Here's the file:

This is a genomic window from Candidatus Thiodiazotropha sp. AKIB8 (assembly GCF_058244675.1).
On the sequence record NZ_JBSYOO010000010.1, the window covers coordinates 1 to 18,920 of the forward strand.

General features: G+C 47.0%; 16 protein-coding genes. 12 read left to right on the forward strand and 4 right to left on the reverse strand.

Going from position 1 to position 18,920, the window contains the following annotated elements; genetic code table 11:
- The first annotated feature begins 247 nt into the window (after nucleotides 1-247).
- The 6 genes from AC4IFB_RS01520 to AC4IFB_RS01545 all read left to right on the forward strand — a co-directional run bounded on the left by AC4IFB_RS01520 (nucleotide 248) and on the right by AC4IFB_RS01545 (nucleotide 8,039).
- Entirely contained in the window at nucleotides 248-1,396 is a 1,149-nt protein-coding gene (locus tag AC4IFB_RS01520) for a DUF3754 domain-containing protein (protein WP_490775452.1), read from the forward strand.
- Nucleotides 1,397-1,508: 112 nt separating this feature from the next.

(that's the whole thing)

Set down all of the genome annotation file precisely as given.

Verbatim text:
This is a genomic window from Candidatus Thiodiazotropha sp. AKIB8 (assembly GCF_058244675.1).
On the sequence record NZ_JBSYOO010000010.1, the window covers coordinates 1 to 18,920 of the forward strand.

General features: G+C 47.0%; 16 protein-coding genes. 12 read left to right on the forward strand and 4 right to left on the reverse strand.

Going from position 1 to position 18,920, the window contains the following annotated elements; genetic code table 11:
- The first annotated feature begins 247 nt into the window (after nucleotides 1-247).
- The 6 genes from AC4IFB_RS01520 to AC4IFB_RS01545 all read left to right on the forward strand — a co-directional run bounded on the left by AC4IFB_RS01520 (nucleotide 248) and on the right by AC4IFB_RS01545 (nucleotide 8,039).
- Entirely contained in the window at nucleotides 248-1,396 is a 1,149-nt protein-coding gene (locus tag AC4IFB_RS01520) for a DUF3754 domain-containing protein (protein WP_490775452.1), read from the forward strand.
- Nucleotides 1,397-1,508: 112 nt separating this feature from the next.